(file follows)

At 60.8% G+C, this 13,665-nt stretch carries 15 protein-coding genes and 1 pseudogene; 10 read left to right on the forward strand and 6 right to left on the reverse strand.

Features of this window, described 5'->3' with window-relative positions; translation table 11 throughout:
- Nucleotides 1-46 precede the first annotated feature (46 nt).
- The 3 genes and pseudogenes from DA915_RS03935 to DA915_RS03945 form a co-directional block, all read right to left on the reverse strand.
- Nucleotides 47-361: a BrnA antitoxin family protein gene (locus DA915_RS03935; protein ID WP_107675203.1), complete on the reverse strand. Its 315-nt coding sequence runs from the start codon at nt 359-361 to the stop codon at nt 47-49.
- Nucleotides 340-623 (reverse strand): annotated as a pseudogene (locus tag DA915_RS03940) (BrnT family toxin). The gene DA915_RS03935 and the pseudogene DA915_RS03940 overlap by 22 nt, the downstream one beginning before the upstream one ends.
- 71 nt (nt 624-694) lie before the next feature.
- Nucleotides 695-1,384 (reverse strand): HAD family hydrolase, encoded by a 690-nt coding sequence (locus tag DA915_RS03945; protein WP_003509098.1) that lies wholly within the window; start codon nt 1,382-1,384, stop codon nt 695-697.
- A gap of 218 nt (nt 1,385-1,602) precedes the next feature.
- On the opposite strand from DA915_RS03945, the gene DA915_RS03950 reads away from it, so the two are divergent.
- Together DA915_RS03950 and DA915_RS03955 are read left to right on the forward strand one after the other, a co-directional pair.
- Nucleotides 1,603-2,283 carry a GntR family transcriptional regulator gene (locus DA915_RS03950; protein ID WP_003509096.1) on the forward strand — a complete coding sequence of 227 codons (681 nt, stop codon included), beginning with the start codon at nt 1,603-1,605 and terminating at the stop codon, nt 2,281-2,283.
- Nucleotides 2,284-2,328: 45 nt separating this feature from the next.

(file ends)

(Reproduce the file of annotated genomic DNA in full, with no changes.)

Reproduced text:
At 60.8% G+C, this 13,665-nt stretch carries 15 protein-coding genes and 1 pseudogene; 10 read left to right on the forward strand and 6 right to left on the reverse strand.

Features of this window, described 5'->3' with window-relative positions; translation table 11 throughout:
- Nucleotides 1-46 precede the first annotated feature (46 nt).
- The 3 genes and pseudogenes from DA915_RS03935 to DA915_RS03945 form a co-directional block, all read right to left on the reverse strand.
- Nucleotides 47-361: a BrnA antitoxin family protein gene (locus DA915_RS03935; protein ID WP_107675203.1), complete on the reverse strand. Its 315-nt coding sequence runs from the start codon at nt 359-361 to the stop codon at nt 47-49.
- Nucleotides 340-623 (reverse strand): annotated as a pseudogene (locus tag DA915_RS03940) (BrnT family toxin). The gene DA915_RS03935 and the pseudogene DA915_RS03940 overlap by 22 nt, the downstream one beginning before the upstream one ends.
- 71 nt (nt 624-694) lie before the next feature.
- Nucleotides 695-1,384 (reverse strand): HAD family hydrolase, encoded by a 690-nt coding sequence (locus tag DA915_RS03945; protein WP_003509098.1) that lies wholly within the window; start codon nt 1,382-1,384, stop codon nt 695-697.
- A gap of 218 nt (nt 1,385-1,602) precedes the next feature.
- On the opposite strand from DA915_RS03945, the gene DA915_RS03950 reads away from it, so the two are divergent.
- Together DA915_RS03950 and DA915_RS03955 are read left to right on the forward strand one after the other, a co-directional pair.
- Nucleotides 1,603-2,283 carry a GntR family transcriptional regulator gene (locus DA915_RS03950; protein ID WP_003509096.1) on the forward strand — a complete coding sequence of 227 codons (681 nt, stop codon included), beginning with the start codon at nt 1,603-1,605 and terminating at the stop codon, nt 2,281-2,283.
- Nucleotides 2,284-2,328: 45 nt separating this feature from the next.